her parents, they provided her with “adequate” food, clothing, and
shelter, and “guidance” in the sense “the parents directed [her]
what to do and not to do,” but that the conditions “could have been
The guardians presented the following evidence at the hearing.
Mother has a severe anger control problem; she will scream,
yell, hit, and throw things, often on an unpredictable basis.
Father continues to drink to excess, and he and mother often engage
in loud and lengthy screaming matches. Although there was no
evidence father had been physically violent to the minor, he was
physically violent to her two older half brothers, both of whom
eventually were removed from the home.
When the minor first came to live with the guardians, she was
pale, appeared malnourished, had no muscle tone, and had “obviously
poor hygiene habits.” Her eyes looked sunken or glazed, and she
appeared to be deprived of sleep.
The principal of the school the minor had begun to attend
testified the minor was two to three years behind in most subjects.
The principal noted that although the minor wore glasses, she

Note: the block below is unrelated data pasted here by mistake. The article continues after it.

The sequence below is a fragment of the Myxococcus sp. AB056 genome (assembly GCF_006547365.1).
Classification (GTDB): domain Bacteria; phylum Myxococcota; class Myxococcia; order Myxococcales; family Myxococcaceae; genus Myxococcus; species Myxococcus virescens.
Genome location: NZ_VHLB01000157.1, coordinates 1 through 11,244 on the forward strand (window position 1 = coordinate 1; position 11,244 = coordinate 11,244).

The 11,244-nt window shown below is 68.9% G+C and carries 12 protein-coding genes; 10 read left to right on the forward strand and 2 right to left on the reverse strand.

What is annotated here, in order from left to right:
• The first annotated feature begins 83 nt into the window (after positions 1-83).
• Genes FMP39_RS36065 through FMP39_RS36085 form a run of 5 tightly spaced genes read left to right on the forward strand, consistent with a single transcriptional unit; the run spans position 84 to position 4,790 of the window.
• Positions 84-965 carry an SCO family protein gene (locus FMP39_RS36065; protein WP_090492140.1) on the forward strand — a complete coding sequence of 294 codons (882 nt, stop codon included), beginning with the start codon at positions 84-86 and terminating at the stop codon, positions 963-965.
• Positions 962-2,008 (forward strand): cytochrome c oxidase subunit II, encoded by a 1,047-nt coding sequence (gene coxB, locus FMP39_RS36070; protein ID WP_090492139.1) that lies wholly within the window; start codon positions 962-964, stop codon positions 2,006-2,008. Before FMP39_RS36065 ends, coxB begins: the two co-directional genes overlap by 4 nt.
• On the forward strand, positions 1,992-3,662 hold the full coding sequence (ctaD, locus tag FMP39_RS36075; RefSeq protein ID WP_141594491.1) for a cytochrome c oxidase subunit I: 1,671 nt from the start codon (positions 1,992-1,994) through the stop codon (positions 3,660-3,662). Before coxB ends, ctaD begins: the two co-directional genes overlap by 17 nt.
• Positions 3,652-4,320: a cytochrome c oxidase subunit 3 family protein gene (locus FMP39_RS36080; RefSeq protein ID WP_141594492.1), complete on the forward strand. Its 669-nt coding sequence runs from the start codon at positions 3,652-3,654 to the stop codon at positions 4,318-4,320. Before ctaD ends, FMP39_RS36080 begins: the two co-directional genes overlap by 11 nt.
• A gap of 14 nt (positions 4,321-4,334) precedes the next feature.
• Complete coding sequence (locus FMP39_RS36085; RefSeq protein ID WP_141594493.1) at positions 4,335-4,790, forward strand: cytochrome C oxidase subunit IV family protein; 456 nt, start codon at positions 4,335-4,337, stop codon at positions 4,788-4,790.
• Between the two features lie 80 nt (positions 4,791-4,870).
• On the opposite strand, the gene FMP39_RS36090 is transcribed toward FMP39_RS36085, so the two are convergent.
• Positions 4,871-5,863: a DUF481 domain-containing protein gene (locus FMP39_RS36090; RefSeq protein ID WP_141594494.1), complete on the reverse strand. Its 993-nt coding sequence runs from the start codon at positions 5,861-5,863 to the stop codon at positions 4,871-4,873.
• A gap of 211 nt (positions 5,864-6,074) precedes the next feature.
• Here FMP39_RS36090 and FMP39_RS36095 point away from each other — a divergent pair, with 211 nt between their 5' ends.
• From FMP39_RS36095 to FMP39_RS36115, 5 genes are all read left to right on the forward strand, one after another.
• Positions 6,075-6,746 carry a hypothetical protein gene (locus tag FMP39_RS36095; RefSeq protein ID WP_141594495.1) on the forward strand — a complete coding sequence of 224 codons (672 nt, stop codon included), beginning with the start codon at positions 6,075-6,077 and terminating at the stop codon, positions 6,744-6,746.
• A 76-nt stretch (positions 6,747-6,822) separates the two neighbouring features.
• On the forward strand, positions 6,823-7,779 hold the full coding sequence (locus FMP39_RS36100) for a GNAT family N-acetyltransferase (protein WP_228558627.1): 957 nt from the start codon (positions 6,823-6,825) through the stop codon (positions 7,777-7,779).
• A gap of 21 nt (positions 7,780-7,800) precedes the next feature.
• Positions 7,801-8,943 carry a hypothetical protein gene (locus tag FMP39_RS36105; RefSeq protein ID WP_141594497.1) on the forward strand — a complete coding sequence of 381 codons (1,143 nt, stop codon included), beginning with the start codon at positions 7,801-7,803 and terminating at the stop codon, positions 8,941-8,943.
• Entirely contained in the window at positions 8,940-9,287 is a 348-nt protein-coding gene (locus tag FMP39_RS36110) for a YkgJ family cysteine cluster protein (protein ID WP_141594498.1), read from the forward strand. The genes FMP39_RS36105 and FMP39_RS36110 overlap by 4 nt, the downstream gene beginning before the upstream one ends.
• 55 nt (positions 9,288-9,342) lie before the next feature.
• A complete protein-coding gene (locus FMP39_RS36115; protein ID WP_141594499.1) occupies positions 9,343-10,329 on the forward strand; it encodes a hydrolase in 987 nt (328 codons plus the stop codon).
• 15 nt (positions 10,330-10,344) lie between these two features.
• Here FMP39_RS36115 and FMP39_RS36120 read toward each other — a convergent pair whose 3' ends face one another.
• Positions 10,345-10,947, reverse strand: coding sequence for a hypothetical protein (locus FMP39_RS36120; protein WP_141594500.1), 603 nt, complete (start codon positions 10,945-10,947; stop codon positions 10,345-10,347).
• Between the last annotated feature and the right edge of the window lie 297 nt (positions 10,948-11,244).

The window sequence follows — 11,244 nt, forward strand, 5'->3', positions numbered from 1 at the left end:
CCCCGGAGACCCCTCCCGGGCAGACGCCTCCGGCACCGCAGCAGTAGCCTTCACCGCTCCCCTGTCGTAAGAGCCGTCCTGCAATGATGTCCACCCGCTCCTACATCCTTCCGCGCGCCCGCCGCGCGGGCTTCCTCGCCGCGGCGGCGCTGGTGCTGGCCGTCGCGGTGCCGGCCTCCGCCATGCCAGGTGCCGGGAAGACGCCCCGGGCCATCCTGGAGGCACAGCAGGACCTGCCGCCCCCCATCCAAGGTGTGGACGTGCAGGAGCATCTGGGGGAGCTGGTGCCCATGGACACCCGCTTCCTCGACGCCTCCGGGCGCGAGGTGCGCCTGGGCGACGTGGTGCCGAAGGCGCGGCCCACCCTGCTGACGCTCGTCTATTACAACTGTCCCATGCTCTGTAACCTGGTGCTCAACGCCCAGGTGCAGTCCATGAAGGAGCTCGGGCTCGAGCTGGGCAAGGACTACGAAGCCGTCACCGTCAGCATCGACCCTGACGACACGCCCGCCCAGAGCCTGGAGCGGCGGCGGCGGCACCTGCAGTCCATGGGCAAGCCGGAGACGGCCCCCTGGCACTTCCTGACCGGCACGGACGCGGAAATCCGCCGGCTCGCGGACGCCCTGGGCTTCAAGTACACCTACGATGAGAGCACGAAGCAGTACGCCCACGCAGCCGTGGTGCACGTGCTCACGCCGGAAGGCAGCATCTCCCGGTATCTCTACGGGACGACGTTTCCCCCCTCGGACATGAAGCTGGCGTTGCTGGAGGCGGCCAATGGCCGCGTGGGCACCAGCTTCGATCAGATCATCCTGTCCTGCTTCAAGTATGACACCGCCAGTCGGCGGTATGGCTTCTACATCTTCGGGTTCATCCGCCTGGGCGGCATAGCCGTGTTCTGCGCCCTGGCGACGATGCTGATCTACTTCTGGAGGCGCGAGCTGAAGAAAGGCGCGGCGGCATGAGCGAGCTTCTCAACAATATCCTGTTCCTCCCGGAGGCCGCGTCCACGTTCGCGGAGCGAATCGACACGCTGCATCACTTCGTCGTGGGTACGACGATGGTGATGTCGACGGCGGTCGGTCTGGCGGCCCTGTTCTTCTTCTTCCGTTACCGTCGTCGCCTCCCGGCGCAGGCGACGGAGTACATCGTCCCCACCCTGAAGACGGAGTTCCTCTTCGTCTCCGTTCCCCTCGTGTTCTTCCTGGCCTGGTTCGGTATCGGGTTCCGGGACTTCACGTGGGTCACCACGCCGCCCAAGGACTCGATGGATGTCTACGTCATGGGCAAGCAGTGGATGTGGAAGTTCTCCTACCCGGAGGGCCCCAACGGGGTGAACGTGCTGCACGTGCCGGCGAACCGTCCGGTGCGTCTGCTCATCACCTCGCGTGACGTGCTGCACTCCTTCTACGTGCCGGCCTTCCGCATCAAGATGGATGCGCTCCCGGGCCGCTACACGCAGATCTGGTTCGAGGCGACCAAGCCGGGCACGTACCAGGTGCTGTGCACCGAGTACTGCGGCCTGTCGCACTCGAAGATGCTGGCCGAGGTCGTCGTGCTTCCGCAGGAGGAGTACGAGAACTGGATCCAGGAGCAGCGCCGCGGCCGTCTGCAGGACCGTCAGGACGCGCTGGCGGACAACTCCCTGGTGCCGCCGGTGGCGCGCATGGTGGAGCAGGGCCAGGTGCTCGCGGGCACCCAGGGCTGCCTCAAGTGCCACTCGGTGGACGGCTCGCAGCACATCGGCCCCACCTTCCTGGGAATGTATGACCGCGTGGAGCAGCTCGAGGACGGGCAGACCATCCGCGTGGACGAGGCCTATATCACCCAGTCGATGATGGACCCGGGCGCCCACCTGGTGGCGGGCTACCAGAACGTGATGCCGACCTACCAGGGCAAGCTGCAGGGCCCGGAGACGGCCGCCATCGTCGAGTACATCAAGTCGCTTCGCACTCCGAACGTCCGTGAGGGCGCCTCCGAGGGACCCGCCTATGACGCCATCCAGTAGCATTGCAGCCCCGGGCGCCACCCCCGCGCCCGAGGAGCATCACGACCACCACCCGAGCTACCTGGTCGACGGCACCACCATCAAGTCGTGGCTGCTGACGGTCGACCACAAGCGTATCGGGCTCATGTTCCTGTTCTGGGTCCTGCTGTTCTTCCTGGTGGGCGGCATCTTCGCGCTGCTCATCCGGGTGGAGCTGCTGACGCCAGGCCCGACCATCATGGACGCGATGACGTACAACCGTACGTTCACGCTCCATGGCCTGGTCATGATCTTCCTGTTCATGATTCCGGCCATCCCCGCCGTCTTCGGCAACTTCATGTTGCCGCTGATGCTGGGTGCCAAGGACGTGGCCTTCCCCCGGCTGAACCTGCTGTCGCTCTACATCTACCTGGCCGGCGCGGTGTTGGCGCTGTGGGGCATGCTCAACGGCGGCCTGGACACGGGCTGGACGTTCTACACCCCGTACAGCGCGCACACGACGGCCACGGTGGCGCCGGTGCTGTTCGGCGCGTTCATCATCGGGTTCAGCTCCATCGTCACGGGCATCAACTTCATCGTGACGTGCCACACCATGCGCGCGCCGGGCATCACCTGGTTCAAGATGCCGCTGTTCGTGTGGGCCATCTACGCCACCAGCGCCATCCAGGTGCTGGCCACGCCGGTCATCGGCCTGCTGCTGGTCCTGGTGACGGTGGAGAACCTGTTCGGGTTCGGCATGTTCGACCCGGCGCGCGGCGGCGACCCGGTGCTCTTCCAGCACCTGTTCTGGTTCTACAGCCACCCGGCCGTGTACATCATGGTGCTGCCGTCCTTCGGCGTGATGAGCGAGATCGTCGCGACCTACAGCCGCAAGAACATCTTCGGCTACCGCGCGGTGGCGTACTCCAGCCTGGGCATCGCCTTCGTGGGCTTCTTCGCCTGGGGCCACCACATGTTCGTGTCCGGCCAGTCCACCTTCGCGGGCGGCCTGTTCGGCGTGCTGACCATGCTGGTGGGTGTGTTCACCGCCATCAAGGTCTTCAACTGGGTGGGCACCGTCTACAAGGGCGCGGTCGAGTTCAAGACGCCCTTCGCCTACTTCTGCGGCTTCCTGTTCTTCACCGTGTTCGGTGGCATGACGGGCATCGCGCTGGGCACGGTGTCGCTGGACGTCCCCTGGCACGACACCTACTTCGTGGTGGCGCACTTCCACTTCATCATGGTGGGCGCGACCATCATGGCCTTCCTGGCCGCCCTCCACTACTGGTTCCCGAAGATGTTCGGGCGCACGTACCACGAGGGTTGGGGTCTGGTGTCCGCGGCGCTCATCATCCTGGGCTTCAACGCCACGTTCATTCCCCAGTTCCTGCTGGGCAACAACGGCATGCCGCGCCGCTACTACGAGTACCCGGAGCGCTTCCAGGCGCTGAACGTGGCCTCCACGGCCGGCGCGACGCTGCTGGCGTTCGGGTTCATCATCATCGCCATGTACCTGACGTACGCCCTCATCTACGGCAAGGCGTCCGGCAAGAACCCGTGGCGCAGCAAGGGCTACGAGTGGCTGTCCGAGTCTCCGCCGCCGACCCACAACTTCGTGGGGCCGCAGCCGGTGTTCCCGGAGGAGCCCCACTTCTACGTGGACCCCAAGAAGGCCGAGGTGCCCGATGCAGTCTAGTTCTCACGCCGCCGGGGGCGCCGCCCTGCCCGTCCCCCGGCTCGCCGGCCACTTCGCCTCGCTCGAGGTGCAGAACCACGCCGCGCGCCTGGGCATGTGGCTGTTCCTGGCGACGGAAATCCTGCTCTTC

complained of headaches caused by reading and studying. She was
“extremely reserved,” “[d]id not know ordinary politeness,” and
“did not know how to interact with a [sic] other people, especially
children her own age.” According to the principal, the minor lacked
physical skills--such as running, catching, and throwing--that a
child of her age should have.
The minor told the guardians that she had not seen an eye
doctor in years. After having an eye examination, the minor
obtained new glasses and her headaches and concentration
problems disappeared. In school, she was able to catch up to
her grade level and make the honor role. She developed social
skills and made many friends. She also developed physical
skills and was an active participant in team sports.
The minor did not want the guardianship to end. Although she
loved her parents and wanted to be able to talk with and visit
them, she was strongly against being returned to their custody.
In arguing for continuation of the guardianship, the minor’s
counsel stated: “This child has been in a stable environment for
four years. To remove her from it and return her as though she
was a borrowed car to her parents would do great damage to this
child and to whatever hope the parents have of any kind of
relationship with her.”
The parents took the position that (1) they were currently
fit parents because they could provide adequate food, shelter,
clothing, and guidance for the minor, and (2) since they now
were fit parents, it was their constitutional right to have the
guardianship terminated and the minor returned to their custody.